Virginia Beach is marketing itself as a diverse, inclusive city and it is paying dividends. We received a lot of public attention with Pharrell Williams’ Something in the Water event which was an unparalleled success, and plans for an even bigger event in 2020 are in the works. It truly showed what vision and leadership can do. Too often Virginia Beach has had more reasons to say “no” to economic game-changing proposals but I think we’ve proven that our future is now and economic growth won’t come without hard work and leadership to make things happen. No one can rest on their laurels economically and move ahead as a city.
We must make sure our Comprehensive Plan makes this a priority and make sure that the city doesn’t make housing more expensive through over regulation and requirements that do little more than increase the cost of new housing and make the affordability issue even worse. Since Virginia Beach is mostly built out, it’s a difficult problem to solve without much available land.
I have a Code of Ethics on my website that my campaign is committed to following, so I will not negatively attack my opponent or anyone associated with other campaigns or their families. I will not participate in the negative politics that have consumed most elections today. My top priorities include education, the economy, mental health funding reform, public safety, resilient environmental policies, and inclusion. I have been endorsed by the VB Education Association, Chamber of Commerce, police and firefighters organizations and other groups for these priorities.
Conrad was born at VB General in 1986. He attended Glenwood Elementary, Salem Middle, and Salem High Schools. From there he earned two degrees (Political Science, Sports Management) at Old Dominion. Afterwards he wrote for the Virginian Pilot, coached, and volunteered with NSU and ODU Athletics. He has been an activist, and a lobbyist. He has worked at the VB Oceanfront in the hotel industry since 2005.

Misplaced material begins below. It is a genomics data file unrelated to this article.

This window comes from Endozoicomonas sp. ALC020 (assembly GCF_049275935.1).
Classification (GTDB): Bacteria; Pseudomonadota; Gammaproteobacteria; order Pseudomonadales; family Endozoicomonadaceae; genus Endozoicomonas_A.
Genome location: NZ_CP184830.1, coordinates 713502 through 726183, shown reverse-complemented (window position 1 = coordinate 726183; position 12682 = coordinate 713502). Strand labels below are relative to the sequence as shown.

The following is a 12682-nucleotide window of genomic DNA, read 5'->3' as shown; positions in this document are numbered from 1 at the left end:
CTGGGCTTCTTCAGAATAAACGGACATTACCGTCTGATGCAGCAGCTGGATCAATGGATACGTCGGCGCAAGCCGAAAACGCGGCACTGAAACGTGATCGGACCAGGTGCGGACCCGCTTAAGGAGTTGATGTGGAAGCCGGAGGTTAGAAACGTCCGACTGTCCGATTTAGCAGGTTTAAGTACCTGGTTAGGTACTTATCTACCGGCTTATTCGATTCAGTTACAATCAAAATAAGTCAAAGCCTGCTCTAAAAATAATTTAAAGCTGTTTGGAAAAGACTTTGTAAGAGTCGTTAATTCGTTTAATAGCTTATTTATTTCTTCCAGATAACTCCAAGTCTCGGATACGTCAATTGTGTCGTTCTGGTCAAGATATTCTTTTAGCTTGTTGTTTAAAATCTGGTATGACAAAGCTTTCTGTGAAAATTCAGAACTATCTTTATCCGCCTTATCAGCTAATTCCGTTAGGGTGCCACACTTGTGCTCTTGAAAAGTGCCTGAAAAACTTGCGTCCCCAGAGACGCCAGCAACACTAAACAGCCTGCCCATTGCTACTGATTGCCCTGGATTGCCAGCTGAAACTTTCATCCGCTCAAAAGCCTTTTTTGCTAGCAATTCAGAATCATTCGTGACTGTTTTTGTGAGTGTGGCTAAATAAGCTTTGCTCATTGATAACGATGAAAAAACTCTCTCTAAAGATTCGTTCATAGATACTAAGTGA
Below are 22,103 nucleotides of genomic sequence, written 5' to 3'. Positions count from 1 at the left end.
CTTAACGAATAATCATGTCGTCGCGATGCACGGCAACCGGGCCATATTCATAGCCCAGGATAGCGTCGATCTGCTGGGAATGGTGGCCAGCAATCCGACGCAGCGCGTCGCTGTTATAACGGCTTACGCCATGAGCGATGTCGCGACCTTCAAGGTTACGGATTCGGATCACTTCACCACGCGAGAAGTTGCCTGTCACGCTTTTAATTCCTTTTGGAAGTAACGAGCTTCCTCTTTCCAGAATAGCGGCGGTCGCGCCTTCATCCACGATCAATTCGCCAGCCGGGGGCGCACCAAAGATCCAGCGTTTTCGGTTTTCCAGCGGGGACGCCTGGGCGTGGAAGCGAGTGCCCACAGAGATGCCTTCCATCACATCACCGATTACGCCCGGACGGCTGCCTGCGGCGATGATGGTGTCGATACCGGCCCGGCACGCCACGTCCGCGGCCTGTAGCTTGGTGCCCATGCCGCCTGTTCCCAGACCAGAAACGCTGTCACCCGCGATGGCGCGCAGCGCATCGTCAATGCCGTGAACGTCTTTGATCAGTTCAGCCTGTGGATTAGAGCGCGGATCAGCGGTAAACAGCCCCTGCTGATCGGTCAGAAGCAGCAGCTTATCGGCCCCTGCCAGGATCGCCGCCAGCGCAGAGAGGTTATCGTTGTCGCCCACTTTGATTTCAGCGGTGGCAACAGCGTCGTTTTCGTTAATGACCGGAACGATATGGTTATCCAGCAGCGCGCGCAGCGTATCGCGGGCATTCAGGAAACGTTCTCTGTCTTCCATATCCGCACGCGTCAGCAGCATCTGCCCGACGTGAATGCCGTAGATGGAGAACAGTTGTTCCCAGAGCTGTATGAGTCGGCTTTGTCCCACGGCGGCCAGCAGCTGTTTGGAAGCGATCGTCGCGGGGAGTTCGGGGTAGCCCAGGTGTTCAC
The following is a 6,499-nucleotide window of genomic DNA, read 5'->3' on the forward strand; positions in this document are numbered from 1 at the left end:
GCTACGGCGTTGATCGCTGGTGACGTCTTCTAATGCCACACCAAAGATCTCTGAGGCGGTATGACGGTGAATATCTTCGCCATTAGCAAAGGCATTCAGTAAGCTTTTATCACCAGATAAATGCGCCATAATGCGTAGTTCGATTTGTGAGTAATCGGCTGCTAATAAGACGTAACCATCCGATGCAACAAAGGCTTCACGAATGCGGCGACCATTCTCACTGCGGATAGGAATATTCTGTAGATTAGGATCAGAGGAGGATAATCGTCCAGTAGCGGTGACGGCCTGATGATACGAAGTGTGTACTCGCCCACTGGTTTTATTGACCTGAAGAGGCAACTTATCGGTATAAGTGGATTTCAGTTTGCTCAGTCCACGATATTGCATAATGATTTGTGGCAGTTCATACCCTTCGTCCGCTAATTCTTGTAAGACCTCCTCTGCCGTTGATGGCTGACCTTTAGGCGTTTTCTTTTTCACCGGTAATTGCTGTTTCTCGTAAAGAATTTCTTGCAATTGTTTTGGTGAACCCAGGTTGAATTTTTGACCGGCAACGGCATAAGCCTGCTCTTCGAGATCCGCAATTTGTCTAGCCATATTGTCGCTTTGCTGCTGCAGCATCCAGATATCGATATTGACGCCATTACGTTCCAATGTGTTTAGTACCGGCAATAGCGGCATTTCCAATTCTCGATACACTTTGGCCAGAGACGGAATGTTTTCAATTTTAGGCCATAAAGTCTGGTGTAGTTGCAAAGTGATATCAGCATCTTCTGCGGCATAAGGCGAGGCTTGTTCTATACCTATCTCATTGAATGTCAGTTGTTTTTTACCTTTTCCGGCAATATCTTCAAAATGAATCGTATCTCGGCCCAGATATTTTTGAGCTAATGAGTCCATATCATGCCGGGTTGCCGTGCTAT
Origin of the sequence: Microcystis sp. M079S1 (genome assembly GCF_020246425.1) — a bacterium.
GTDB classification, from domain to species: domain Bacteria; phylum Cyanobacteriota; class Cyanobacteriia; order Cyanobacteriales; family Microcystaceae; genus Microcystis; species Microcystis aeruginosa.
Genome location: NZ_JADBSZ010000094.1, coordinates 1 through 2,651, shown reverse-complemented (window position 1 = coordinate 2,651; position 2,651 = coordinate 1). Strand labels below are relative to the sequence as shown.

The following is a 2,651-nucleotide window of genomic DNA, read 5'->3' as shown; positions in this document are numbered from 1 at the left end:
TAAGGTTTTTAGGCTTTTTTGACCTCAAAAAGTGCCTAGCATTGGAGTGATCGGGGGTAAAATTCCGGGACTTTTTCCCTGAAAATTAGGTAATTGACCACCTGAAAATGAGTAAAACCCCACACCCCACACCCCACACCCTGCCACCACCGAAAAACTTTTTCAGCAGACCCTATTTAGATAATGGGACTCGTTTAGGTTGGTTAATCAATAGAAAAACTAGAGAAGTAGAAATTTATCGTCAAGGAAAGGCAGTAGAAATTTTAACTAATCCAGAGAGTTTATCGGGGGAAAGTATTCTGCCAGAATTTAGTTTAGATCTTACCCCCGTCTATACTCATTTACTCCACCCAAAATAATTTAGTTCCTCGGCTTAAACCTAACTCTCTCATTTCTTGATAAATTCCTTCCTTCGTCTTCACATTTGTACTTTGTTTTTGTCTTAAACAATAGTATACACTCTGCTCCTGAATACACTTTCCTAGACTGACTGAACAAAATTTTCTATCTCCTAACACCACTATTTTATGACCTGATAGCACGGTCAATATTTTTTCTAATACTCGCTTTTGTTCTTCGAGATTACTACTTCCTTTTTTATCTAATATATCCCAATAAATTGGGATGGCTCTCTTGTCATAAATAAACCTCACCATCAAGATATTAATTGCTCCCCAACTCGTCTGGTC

I will aim my voice at the problem: Virginia Beach must keep its eye on the flooding ball and not stray from its funding. I will work at securing funding for more state/federal flooding improvements, as well as cutting the red tape at those levels of government holding VB back on projects.
I want to find out a way to copy the mechanism which allows Green Run Collegiate to be so academically successful compared to the state. Then I want to encourage the School Board to duplicate those methods. Because if GRC is a public school, with public funds – the rest should be able to copy it.
The city should massively overhaul its bus system. Something In The Water had to use school buses – it worked but wasn’t ideal. Make Rapid Bus Transit work, through HRT, in VB. And my voice will advocate for that in City Hall and Richmond. Fast Public Transit is the strongest variable for economic mobility.
Stop being stubborn. The 7 cities share the same problems: a sinking ground, a rising sea, weak transit. I liken it to a chess strategy – if you don’t know what to do, then look to improve your weakest points. Those are our weakest points, and I want to fight them with everyone’s help.
Fix the weakest points (transit and flooding). Then look to loosen some burdensome rules, like over Airbnb, food trucks, and e scooters. But affordability in housing is also needed. We can encourage growth if disposable income isn’t zapped by property taxes or rent.
Help from all sides, local-state-federal. I want to use my councilman’s voice in all three venues for it if needed. Federal, maybe state – for the idea of providing tax breaks or subsidy to offset the cost of housing. Localities and states need to work on property development that doesn’t create overly pricey houses.
Be the example of the “citizen councilperson.” Fight transparently and fight honestly for community improvement. Scoff big monied interests that seek to influence. Look to fix flooding and improve transit in a pure fashion.